The Mezzofanti Guild Language Learning Made Simple

Koine Greek Is Difficult Because Of The Way It’s Taught (+ How To Fix It)



I jumped back into serious Greek study about two weeks ago.

As I mentioned in my last post, I’ve committed myself to learning Modern Greek to conversational fluency this year while also reviving and mastering Koine Greek.

Koine Greek is an ancient (approx. 300 BC to 300 AD) ancestor to today’s Greek and a language that I spent 4 years on in college but never quite completed.

It’s always bugged me as I’ve never liked leaving things incomplete! 🙂

This past two weeks has really been an eye-opener for me as to how much I truly remember.

And how much I’ve forgotten.

As I’ve said before, if you learn a language properly the first time then you never forget it. This is why I believe that if you learned a language in school but can’t remember it, it means you never really learned it in the first place.

I can already see those aspects of Koine Greek that are etched into my memory forever.

And other parts that I must have not learned properly as I’ve completely forgotten them.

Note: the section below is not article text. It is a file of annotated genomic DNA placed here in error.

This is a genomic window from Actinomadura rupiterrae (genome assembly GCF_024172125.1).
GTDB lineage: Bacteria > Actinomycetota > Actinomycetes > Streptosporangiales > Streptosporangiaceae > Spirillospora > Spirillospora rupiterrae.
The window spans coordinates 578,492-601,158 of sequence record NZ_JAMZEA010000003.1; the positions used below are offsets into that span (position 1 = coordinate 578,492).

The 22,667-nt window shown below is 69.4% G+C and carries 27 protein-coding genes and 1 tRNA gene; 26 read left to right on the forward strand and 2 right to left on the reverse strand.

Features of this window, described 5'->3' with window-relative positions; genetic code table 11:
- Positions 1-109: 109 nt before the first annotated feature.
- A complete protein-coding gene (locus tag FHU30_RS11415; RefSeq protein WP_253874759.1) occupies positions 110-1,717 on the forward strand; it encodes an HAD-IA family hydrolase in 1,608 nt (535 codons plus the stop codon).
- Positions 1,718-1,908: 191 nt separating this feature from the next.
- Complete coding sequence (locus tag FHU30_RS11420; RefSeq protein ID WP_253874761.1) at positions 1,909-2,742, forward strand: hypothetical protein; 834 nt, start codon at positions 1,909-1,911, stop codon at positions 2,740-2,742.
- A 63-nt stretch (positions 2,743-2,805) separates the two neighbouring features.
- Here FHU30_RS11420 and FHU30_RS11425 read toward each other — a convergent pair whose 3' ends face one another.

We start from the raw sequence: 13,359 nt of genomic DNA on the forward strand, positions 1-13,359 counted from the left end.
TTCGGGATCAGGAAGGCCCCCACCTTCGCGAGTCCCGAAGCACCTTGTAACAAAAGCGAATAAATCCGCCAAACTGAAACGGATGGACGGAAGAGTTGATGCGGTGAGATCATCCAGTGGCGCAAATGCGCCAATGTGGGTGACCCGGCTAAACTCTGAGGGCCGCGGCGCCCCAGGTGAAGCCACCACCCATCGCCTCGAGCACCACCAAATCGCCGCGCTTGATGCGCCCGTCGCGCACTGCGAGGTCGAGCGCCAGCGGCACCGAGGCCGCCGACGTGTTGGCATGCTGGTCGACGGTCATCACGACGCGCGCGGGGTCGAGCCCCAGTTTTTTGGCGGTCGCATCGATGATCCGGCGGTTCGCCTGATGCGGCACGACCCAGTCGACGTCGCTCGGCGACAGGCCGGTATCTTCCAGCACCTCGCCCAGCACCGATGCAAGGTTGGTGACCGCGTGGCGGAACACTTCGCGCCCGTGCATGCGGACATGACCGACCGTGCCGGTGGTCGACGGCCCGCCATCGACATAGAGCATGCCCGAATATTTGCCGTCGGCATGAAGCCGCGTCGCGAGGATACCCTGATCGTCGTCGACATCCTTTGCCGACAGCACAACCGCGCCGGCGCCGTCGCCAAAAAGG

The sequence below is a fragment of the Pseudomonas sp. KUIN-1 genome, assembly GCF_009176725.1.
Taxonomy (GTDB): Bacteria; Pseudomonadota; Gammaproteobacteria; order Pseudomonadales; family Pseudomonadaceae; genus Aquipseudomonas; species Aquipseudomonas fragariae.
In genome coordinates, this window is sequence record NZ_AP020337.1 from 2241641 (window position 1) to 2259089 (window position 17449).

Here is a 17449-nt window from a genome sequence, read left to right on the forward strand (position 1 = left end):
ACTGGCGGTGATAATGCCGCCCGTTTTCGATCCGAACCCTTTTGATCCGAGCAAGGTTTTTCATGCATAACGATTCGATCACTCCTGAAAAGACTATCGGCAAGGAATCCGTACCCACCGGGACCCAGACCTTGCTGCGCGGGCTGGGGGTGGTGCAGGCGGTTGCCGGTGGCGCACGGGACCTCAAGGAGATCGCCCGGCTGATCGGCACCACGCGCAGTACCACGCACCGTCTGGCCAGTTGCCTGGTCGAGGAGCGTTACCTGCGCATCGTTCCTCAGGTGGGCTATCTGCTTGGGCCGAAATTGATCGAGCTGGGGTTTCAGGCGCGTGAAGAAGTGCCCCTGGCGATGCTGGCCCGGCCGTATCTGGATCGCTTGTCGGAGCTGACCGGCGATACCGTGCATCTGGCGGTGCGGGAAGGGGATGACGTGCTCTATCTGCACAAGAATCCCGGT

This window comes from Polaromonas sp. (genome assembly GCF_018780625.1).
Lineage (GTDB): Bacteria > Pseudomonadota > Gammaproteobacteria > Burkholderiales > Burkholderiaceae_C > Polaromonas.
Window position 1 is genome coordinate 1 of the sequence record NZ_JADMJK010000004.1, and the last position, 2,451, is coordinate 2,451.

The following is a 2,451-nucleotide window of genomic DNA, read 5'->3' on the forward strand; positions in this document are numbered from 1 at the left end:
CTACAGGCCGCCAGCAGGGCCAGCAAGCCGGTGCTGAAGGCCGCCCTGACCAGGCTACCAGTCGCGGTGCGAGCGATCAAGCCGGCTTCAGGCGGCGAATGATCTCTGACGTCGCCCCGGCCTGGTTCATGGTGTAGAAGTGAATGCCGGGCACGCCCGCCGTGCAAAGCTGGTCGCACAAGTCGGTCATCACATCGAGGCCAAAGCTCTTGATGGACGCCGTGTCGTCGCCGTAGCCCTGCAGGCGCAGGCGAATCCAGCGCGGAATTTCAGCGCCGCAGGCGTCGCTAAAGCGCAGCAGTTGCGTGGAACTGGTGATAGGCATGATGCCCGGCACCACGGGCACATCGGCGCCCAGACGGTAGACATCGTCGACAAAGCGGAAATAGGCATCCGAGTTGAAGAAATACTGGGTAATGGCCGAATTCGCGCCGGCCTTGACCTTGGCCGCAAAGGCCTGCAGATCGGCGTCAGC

Today I’ve been reflecting on my initial struggles with Greek way back in college and also the common points of confusion that my peers had when starting the language.

I’m going to share some of that with you.

One of my main goals with this project is to identify the points where Koine Greek is a major struggle, look at how it’s commonly taught and see if I can find a way to radically improve it.

 

The problem with the way Koine Greek is taught

I’ve been reflecting on this for a long time:

What’s wrong with the way most colleges (and resources) teach Koine Greek?

I was poring over highly respected Greek textbooks like The Elements of New Testament Greek by Duff and Wenham, and Basics of Biblical Greek by William Mounce which go into great detail on all the fundamental aspects of Koine grammar and I kept asking myself:

How could this be better taught?

I’ve seen a whole class fail Greek.

Just hearing terms like optative mood, second Aorist middle and periphrastic tenses is enough to make a student drop out of Greek and give up altogether.